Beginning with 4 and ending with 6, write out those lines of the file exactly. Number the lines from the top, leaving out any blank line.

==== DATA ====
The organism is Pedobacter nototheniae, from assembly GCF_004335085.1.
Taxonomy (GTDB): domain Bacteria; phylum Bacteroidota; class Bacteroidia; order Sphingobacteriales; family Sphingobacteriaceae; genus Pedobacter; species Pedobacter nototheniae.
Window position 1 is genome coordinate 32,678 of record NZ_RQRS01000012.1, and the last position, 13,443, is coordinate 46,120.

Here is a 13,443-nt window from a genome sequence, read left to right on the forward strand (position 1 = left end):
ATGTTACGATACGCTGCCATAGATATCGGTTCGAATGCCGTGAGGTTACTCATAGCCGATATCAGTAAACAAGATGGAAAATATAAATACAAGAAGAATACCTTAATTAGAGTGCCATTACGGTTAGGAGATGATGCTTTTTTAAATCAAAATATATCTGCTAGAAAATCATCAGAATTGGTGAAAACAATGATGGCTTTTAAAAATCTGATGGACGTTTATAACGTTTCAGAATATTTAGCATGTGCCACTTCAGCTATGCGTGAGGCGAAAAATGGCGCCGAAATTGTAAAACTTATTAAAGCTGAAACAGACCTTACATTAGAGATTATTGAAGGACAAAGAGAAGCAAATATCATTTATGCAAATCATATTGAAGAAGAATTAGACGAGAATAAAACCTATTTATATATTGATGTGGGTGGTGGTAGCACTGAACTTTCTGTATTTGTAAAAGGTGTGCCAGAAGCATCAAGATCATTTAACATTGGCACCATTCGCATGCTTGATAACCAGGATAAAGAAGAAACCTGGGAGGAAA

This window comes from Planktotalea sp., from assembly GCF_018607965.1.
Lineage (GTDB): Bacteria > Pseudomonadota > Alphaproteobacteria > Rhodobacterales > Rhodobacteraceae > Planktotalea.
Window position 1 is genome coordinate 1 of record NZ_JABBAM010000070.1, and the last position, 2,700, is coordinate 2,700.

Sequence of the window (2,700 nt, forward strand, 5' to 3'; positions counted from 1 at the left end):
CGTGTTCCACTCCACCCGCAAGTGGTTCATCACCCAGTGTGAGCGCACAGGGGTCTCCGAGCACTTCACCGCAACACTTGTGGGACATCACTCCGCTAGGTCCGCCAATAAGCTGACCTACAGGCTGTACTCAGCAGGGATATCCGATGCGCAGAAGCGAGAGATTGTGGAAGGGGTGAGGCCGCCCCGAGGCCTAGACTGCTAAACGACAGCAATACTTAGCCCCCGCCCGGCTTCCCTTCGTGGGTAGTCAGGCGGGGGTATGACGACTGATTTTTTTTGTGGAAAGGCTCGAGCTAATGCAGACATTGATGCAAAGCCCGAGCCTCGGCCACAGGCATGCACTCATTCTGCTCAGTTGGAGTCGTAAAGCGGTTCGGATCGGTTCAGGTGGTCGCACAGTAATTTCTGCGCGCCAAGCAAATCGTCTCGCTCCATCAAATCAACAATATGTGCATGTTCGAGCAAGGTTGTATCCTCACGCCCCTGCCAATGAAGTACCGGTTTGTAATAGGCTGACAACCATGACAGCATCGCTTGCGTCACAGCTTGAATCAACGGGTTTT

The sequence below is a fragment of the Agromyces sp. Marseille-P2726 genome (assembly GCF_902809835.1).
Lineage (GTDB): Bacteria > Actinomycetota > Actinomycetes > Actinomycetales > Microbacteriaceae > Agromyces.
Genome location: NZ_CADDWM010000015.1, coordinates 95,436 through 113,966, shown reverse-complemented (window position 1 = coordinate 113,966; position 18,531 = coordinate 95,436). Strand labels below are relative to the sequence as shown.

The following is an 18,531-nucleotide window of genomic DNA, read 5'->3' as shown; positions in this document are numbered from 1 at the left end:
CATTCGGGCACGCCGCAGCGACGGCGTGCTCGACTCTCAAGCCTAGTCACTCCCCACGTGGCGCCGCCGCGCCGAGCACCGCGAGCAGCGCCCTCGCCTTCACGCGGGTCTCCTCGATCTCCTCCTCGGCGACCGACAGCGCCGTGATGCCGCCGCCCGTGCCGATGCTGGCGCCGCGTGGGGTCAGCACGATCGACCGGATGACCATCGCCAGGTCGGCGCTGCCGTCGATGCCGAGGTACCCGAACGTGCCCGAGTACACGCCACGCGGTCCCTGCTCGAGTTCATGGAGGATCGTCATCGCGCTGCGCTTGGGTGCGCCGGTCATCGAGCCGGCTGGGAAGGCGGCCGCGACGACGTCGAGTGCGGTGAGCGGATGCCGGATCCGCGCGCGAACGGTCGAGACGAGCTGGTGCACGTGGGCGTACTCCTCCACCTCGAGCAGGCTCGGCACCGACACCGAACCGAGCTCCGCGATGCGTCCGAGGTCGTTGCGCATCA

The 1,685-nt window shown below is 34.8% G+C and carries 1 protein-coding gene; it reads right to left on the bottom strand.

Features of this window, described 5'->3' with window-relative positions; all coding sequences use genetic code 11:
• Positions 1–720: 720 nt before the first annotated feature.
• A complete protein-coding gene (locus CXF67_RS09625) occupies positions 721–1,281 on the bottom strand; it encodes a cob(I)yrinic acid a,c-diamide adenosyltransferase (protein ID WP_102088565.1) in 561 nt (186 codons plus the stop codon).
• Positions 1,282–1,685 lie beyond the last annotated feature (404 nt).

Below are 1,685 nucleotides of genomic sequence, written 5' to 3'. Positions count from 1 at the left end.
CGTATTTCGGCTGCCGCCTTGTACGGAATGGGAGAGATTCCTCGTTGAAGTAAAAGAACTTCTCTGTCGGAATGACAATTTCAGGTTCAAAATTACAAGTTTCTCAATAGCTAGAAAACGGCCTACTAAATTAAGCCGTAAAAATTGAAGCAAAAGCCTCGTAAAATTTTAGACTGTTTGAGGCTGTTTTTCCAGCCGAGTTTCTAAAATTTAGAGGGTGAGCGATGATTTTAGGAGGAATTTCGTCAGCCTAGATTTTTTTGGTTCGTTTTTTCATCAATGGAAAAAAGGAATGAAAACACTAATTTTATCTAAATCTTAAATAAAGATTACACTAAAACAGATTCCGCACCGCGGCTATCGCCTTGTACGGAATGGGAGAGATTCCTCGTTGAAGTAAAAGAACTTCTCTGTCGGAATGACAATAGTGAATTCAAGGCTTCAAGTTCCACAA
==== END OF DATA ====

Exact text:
Here is a 13,443-nt window from a genome sequence, read left to right on the forward strand (position 1 = left end):
ATGTTACGATACGCTGCCATAGATATCGGTTCGAATGCCGTGAGGTTACTCATAGCCGATATCAGTAAACAAGATGGAAAATATAAATACAAGAAGAATACCTTAATTAGAGTGCCATTACGGTTAGGAGATGATGCTTTTTTAAATCAAAATATATCTGCTAGAAAATCATCAGAATTGGTGAAAACAATGATGGCTTTTAAAAATCTGATGGACGTTTATAACGTTTCAGAATATTTAGCATGTGCCACTTCAGCTATGCGTGAGGCGAAAAATGGCGCCGAAATTGTAAAACTTATTAAAGCTGAAACAGACCTTACATTAGAGATTATTGAAGGACAAAGAGAAGCAAATATCATTTATGCAAATCATATTGAAGAAGAATTAGACGAGAATAAAACCTATTTATATATTGATGTGGGTGGTGGTAGCACTGAACTTTCTGTATTTGTAAAAGGTGTGCCAGAAGCATCAAGATCATTTAACATTGGCACCATTCGCATGCTTGATAACCAGGATAAAGAAGAAACCTGGGAGGAAA

This window comes from Planktotalea sp., from assembly GCF_018607965.1.